Bob Bailey works in his Dingley Island machine shop. (SAM LEMONICK PHOTO)

Bob Bailey retired a couple years ago, but you’d never know it standing in his Dingley Island workshop.

He’s currently building or repairing a dozen or more engines for customers and friends across the Northeast and all the way down to Florida. One engine belongs to a 2016 pickup truck, another to a racing lobster boat, a third to a 1906 Maxwell, the defunct car company that would become Chrysler.

It doesn’t make much difference to him how old an engine is. “I don’t care whether it’s a 1910 or 1999,” Bailey says. He figures he’s probably worked on just about every kind of engine at one point or another.

His shop and towering barn are crammed with engines, cars, motorcycles, and enormous machine shop lathes, drills, and other equipment. Bailey has loved cars since he was a kid growing up in Topsham in the early 1960s, when he and a friend would cobble together unpowered carts from a local junkyard.

Not long after he got his driver’s license, Bailey bought his first antique car, a Ford Model A pickup truck. He’s been collecting and restoring them ever since. In addition to a 1906 and a 1909 Maxwell, Bailey and his wife, Elizabeth, currently own a 1913 and a 1915 Ford Model T and a 1941 DeSoto sedan.

Antique cars are Bailey’s passion, but he made a name for himself in the world of race cars. Bailey was inducted into the Maine Motorsports Hall of Fame in 2019 for his work building race car engines. He wound down his Hi-Torque Engines business when he retired, but he still builds for some of his racing clients.

His engines have powered winning stock cars in NASCAR and other racing leagues, including at the famed Daytona International Speedway in Florida. Bailey’s Hall of Fame class also included legendary Maine NASCAR driver Ricky Craven, who started his racing career in cars Bailey helped to build.

Bailey says his success building engines stems from his attention to detail. Not every shop takes the same care to make sure each piece in an engine fits snugly and squarely, he says.

That precision comes across when Bailey describes some of the work he’s doing on different engines. He mostly talks in terms of thousandths of inches, about the thickness of a strand of hair.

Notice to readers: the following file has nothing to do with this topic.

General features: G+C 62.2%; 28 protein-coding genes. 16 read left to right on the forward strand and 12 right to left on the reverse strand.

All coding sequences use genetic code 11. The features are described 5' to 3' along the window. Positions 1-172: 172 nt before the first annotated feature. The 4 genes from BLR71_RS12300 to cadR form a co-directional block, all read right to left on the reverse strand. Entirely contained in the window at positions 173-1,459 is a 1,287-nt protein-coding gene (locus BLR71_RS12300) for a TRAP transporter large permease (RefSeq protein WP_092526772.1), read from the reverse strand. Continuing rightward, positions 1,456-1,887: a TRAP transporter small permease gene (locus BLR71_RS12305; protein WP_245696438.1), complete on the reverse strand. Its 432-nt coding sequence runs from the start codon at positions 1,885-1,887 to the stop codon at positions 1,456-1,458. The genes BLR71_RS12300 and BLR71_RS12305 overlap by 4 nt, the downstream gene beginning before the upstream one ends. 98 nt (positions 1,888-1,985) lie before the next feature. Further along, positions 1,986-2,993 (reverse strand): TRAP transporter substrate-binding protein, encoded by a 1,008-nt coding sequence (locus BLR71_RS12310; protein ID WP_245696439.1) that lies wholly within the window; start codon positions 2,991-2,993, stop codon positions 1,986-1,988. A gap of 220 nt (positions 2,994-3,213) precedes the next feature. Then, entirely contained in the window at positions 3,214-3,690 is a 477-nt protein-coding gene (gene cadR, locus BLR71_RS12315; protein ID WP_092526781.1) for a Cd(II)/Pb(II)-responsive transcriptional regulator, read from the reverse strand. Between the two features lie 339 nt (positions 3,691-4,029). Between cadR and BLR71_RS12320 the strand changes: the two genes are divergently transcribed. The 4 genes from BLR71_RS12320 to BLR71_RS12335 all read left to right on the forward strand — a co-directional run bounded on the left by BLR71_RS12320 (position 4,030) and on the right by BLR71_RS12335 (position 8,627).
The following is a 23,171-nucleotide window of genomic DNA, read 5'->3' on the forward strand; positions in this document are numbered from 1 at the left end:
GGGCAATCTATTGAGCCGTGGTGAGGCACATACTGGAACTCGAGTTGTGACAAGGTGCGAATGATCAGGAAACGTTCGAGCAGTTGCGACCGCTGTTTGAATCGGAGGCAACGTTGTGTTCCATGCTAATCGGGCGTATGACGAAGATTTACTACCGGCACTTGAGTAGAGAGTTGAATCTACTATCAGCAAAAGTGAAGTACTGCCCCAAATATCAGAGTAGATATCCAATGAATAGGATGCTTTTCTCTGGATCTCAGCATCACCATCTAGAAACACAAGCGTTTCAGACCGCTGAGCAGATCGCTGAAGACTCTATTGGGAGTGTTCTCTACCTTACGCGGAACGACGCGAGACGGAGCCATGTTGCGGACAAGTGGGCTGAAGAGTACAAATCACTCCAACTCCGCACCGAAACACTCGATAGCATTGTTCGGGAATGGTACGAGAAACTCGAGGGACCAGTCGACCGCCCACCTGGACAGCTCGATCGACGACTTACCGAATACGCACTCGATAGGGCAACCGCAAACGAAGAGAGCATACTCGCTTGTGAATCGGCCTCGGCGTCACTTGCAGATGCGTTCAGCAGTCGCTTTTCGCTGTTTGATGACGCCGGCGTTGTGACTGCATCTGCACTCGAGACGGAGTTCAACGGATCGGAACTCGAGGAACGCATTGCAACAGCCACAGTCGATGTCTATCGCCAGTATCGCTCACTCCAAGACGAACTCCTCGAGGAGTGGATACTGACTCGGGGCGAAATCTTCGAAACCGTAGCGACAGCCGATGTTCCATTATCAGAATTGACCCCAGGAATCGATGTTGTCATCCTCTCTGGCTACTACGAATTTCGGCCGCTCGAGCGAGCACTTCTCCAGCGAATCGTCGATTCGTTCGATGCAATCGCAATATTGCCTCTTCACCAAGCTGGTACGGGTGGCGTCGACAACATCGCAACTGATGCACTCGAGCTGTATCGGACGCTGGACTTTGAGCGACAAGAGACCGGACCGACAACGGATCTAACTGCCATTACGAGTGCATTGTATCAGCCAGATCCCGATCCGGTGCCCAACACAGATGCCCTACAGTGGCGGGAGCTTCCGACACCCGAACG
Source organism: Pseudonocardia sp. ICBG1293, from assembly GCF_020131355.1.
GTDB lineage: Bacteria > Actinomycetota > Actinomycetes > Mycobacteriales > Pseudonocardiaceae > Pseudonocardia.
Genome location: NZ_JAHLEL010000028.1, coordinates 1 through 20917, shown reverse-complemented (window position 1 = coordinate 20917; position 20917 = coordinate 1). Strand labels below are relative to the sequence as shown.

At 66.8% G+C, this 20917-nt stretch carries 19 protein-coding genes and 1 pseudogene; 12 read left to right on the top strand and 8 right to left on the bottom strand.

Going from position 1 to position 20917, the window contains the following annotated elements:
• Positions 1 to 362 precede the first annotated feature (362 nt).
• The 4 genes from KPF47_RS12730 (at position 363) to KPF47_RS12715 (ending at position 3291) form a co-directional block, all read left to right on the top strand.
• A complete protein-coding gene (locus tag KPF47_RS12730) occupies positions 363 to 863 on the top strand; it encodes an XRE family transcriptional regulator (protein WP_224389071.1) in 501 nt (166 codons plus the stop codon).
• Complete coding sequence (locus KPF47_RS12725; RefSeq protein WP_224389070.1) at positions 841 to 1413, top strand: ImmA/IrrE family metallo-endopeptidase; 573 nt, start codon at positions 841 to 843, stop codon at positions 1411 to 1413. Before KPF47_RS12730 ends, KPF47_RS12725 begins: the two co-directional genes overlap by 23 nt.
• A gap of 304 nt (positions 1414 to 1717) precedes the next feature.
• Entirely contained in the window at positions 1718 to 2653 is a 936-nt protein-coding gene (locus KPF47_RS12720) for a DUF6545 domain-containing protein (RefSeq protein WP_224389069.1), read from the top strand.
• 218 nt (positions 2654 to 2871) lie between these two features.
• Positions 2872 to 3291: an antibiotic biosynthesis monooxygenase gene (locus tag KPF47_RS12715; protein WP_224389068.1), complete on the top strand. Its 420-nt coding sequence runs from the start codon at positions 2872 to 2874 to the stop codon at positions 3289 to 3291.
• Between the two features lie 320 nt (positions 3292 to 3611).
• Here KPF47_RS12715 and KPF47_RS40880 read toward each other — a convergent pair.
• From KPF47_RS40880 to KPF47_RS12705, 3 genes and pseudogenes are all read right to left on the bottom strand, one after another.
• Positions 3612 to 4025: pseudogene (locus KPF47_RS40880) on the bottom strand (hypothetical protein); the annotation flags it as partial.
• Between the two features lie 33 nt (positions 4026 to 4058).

One engine has a few holes that need to be opened up slightly. A difference of just one-thousandth of an inch too big or too small can be the difference between parts that turn smoothly and parts that seize. Another engine part isn’t quite flat on top, so Bailey will grind off about five-thousandths of an inch. The flatter surface will mean a better fit with other parts, which will help squeeze a little more power out of the car.

Even if Bailey knows how to make cars fast, his own automotive interests remain more sedate. For the last 20 years or so he has focused on collecting and restoring cars built before 1915, in what’s known as the Brass Era. He’s also worked on cars for other collectors, some of which have won awards at prestigious shows like the Pebble Beach Concours d’Elegance in California.

Working on cars from the beginning of the last century isn’t always straightforward. Cars like his Maxwells aren’t just old, they’re rare; the company only made about 200 of the 1906 model he owns, and Bailey says fewer than a dozen exist today.

“Once in a while you can find parts,” he says of old engines, “but a lot of them you have to make.” Bailey also hunts flea markets and antique car meets for parts, whether it’s something he needs right now or something he’ll stash away for the day he needs it.

What he can’t make himself he can sometimes buy from other antique car enthusiasts. On the floor of his shop sits a brand-new crankcase for a 1910 Buick engine, reproduced this year by someone he knows in Massachusetts. Bailey himself owns molds to cast new metal parts for his Maxwells.

It’s not all work for Bailey. When he’s not in the shop or searching for a part, Bailey and his wife join other Brass Era owners on multiple-day driving tours.

Sam Lemonick is a freelance reporter. He lives in Cundy’s Harbor.